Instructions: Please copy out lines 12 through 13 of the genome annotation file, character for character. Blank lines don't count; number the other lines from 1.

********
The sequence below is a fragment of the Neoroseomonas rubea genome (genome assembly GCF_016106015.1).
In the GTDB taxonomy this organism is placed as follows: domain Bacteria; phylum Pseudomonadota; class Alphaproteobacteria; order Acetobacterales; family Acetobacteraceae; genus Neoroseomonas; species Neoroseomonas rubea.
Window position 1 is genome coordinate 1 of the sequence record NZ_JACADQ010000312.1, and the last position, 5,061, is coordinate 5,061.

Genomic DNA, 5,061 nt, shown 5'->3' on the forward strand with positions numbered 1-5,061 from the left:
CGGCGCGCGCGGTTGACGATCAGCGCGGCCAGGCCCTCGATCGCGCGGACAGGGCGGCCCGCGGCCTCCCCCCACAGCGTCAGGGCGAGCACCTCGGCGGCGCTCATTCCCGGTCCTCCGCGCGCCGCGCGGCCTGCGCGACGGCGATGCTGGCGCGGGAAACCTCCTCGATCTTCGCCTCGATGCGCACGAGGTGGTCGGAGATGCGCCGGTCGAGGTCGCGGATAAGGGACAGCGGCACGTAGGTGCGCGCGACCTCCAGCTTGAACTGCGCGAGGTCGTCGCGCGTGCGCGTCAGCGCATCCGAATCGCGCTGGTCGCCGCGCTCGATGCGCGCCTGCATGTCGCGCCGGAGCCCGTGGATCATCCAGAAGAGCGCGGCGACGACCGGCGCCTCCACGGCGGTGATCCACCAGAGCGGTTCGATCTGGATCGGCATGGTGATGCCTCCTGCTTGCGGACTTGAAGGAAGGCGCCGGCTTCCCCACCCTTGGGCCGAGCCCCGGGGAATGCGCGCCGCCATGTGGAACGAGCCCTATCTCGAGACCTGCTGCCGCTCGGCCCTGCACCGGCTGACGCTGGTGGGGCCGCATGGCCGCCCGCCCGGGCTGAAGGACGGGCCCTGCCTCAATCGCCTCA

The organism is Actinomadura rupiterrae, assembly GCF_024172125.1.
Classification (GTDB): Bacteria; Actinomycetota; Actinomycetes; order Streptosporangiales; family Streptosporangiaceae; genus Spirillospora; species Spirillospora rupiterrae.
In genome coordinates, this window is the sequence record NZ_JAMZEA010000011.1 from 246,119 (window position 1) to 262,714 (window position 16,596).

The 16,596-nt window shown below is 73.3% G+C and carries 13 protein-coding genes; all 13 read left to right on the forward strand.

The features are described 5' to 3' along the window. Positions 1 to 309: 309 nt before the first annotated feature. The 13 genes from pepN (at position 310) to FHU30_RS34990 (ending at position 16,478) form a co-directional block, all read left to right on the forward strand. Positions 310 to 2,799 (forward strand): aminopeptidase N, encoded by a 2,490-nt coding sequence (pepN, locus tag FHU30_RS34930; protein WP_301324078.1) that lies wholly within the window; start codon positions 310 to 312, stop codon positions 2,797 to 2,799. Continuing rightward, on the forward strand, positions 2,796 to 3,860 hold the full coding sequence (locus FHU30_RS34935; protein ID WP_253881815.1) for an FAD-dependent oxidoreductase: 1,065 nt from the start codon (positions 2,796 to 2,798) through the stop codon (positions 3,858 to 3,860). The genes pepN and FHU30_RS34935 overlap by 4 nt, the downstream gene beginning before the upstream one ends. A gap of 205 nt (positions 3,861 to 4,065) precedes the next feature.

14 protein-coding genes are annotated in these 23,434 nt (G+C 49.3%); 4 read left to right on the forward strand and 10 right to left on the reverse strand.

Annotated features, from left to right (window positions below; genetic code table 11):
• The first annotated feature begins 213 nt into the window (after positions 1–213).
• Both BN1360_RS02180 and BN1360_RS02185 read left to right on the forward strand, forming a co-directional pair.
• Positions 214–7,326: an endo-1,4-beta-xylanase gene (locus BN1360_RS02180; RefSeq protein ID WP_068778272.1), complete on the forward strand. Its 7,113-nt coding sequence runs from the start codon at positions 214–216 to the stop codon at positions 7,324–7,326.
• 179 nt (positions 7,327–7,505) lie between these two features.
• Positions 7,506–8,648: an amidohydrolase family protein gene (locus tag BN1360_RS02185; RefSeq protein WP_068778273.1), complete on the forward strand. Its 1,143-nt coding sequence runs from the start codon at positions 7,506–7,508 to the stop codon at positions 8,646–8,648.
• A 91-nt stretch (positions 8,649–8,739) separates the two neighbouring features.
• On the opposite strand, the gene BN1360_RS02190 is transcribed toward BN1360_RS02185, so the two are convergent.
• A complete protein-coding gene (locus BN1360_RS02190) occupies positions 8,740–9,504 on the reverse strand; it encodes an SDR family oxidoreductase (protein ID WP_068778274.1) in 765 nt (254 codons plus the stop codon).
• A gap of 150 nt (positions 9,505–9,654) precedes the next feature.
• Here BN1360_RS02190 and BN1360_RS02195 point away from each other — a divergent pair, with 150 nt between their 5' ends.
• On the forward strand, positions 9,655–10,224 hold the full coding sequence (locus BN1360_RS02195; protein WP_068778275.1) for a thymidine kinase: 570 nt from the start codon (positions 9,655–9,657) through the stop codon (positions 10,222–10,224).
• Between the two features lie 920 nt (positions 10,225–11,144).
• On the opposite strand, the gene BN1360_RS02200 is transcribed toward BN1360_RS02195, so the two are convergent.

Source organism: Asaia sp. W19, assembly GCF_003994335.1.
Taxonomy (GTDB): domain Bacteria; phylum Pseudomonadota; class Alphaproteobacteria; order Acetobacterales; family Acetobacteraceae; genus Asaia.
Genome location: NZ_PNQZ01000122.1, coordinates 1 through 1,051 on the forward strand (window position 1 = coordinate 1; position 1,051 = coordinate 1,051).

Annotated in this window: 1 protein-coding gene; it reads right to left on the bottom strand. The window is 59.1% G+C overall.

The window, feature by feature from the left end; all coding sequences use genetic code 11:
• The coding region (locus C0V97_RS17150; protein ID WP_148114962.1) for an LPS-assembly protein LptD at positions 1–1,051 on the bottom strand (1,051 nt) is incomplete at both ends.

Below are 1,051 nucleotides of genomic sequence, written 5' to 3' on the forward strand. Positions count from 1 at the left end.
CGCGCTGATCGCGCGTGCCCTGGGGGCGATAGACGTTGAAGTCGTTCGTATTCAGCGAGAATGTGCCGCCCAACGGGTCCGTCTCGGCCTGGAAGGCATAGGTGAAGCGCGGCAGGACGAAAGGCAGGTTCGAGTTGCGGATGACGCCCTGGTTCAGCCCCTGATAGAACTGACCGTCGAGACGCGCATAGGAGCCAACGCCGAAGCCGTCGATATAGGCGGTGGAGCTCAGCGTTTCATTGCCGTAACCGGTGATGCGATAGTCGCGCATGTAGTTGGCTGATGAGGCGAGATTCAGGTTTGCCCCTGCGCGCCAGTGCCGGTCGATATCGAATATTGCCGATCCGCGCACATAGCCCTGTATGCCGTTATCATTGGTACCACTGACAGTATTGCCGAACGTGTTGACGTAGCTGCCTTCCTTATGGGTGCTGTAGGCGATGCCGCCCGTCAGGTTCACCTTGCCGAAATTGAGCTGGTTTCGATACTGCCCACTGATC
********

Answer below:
Annotated features, from left to right (window positions below; genetic code table 11):
• The first annotated feature begins 213 nt into the window (after positions 1–213).